Part of the fun in a vacation is the eating.
No, I don’t mean pigging out.
But enjoying what the locals eat.
Yes my dear readers. This is for real.
I have friends (and sadly relatives) that pack instant noodles or canned goods so that they can scrimp on having to spend for meals. Unless the place you’ve booked is a Condotel or Apartment or airbnb, filling your luggages with bottled water, Spam and other canned goods, juices in tetra paks, bread and peanut butter, and instant noodles is an absolute frown.
The bottomline is – why do you even want to go on a trip if you’re packing your three meals a day.
I even know people who are on a business trip and yet bring packed meals! It’s not because they’re not given a daily allowance for meals and sundries. It’s because they will save that money to buy goods and souvenirs.
Spend when you must. Particularly when you’re on vacation. If you want to live like a pauper, you might as well bring a can and a fiddle and peddle on the streets where you go for a vacation. You may get lucky.
One alternative is when you’re really not sure about the food in your destination of choice, look for a fast-food restaurant. There usually is one in your neighbourhood (unless your lodging is really isolated from civilisation that you’re forced to eat only in Michelin Star restaurants or the only restaurant in your hotel).
A fastfood joint usually provides you with a variety of choices of food from the local community.
With the presence of various food chains worldwide, you should be able to bump into McDonalds, Starbucks, KFC, or Burger King somewhere around the corner of your hotel. Question is, why would you want to eat in a restaurant that you find in your own country and at a cheaper price?!?!? It’s insulting to me that I have two chickens and mashed potatoes for 10euros (P625.00) when I can actually get it for less than P125 in Manila! Imagine paying P500 more for KFC chicken in Madrid and being served by a Filipino OFW…Seriously?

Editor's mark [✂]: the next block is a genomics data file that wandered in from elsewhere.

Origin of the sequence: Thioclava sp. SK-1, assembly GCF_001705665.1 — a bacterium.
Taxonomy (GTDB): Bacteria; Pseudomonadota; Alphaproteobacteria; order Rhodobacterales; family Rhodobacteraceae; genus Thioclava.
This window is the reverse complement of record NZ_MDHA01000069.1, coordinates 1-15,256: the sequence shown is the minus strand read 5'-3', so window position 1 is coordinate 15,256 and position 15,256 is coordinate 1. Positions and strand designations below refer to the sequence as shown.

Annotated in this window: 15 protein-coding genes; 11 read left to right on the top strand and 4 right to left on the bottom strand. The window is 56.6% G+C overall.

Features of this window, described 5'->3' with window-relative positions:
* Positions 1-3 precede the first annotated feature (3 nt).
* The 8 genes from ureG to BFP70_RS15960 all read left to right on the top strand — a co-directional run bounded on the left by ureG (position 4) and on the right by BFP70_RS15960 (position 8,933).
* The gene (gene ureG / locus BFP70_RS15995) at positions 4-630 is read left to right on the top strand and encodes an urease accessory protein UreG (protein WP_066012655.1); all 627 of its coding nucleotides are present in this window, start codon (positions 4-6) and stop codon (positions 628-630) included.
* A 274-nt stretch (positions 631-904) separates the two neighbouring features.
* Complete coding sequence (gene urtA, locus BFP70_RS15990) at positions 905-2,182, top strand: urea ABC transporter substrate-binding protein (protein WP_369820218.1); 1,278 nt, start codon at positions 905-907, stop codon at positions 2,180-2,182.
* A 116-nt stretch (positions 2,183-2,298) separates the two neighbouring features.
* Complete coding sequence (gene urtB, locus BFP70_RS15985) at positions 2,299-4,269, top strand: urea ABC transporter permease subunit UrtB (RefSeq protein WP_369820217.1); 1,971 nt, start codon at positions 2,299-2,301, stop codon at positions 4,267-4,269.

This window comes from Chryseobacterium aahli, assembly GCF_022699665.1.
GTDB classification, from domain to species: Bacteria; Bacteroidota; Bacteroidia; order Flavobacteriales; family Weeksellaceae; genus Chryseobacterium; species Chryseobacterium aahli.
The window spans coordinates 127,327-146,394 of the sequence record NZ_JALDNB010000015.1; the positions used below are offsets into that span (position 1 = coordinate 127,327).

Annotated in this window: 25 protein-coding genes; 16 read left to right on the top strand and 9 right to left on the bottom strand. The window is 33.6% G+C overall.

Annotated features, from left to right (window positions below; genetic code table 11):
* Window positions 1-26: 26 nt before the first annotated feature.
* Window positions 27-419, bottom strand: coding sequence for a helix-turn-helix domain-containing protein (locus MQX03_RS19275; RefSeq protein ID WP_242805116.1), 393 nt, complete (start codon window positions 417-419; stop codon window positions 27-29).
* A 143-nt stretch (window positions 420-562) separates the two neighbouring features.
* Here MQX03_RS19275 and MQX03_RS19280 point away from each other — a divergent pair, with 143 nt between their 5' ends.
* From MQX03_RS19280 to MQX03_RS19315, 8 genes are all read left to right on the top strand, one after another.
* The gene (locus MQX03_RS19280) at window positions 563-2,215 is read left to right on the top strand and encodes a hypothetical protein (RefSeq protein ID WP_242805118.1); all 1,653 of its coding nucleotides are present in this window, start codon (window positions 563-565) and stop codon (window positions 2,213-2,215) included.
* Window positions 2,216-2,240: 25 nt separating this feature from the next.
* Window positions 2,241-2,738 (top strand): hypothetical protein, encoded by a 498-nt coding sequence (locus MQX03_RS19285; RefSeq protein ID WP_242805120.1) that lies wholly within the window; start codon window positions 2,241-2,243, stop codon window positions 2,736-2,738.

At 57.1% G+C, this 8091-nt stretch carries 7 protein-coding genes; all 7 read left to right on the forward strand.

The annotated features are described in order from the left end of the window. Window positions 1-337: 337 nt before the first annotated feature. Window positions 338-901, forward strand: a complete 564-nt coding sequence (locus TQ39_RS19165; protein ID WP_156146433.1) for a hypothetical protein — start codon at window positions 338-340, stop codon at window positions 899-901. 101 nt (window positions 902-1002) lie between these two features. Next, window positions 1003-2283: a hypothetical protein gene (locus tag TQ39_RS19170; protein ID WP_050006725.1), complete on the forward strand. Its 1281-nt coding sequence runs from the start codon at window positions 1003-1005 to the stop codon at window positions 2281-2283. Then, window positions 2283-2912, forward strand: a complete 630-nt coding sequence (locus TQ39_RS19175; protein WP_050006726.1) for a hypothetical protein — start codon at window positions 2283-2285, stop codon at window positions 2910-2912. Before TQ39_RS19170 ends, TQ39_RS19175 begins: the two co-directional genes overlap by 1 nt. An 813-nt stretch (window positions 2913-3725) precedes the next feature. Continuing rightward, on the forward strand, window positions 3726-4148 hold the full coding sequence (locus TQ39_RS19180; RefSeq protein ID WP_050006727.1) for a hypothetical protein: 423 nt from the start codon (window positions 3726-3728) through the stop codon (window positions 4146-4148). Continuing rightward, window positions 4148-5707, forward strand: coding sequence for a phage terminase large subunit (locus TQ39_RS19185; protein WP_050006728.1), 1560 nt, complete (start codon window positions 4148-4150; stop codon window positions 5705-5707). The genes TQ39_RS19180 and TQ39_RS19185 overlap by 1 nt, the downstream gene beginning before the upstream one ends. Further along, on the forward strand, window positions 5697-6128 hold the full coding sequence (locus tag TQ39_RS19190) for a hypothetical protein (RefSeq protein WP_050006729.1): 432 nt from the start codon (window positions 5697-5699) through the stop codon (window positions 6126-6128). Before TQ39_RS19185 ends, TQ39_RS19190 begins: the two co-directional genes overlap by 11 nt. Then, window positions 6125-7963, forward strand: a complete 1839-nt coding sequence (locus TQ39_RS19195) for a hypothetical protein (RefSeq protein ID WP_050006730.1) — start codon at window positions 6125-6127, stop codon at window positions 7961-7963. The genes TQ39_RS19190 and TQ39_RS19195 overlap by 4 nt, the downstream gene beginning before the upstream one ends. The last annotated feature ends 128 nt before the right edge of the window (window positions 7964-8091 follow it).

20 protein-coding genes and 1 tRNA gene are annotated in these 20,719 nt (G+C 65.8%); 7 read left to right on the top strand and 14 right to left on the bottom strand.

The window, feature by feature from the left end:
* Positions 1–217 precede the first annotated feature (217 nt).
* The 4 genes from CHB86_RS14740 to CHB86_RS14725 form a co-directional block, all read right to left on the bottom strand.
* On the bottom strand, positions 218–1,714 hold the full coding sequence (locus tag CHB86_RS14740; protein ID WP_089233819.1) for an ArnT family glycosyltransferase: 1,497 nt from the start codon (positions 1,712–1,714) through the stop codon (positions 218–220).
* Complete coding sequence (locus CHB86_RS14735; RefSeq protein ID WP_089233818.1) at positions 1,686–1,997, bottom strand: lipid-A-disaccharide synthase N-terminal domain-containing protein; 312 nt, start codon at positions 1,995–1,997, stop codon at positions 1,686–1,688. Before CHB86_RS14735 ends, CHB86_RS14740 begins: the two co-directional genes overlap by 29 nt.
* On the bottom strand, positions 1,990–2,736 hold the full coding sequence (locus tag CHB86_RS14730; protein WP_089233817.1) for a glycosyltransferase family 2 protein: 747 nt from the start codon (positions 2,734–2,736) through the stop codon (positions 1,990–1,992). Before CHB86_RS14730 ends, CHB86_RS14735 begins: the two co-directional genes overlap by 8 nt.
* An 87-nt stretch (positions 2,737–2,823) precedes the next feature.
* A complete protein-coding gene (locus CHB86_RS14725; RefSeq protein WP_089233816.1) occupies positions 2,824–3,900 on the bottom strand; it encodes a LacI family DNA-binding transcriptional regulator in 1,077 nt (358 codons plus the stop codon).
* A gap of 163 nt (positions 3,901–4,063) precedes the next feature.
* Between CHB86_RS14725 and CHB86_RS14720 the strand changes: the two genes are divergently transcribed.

When you’re on a budget, opt to go to local food joints that serve the local cuisines. In Europe, most (if not all) cities have Markets (Mercato) where you can have a good meal at a reasonable price. This is where the locals meet, eat, exchange stories and just let their hair down.
We’re not all rich and have cash to burn.
And yes, I have dined in Michelin Star restaurants in some of my vacations.
Is it worth it?
Not really. For the price that plunges deep into my credit card, some of the food is hardly appreciated especially after a 5 km walk! I mean, when you’re dead tired from the tours or the shopping, eating becomes a necessity. And anything that fills that grumbling stomach won’t matter.
But do look out for highly recommended Michelin Star restaurants when given the time. Singapore, for example, has a whole list of Hawker Stalls that have made it to Michelin’s Bib Gourmand list for 2018. Fifty – 50 – yes, fifty hawker stalls and restaurant, up from 38 last year! Liao Fan Hawker Chan serves one of THE BEST Cantonese Roast Meats for less than P350! And deserves the Michelin award for being one of the best Hawker Stalls.
Can you imagine Bismillah Biryani serves street food and is a Michelin awardee?!?! Now who said, Michelin needs to be fine dining? If you bothered to do a bit of research prior to going to your destination, I’m sure you’ll find the best finds are those we bothered to look for.
While some recommendations from the concierge at your hotel may help, it’s important to remember that many are biased. That’s because they get paid for recommendations made. They will call to make reservations for you.
In my experience, 80% of the concierge recommendations range from very good to excellent. 100% of the concierge recommendations are pretty expensive. Unless the concierge asks your budget, or you let them know your budget and the kind of food you want to eat and how far off from the hotel you’d want to have dinner, they’ll usually give you a restaurant that’s $$$($).
But when you’re out of options or just plainly are clueless on where and what to have for dinner, the concierge is rarely wrong.
Remember, part of the trip is enjoying the food in the country you’re visiting. It’s like when your friends come to the Philippines. You’d want them to try the Lechon, Halo-Halo, Pancit Palabok, Adobo, Max’s Fried Chicken, Rellenong Bangus, Leche Flan, Balut…to name a few!
It’s like introducing them to a new friend. Perhaps, they too will make friends with their newfound friend. Food.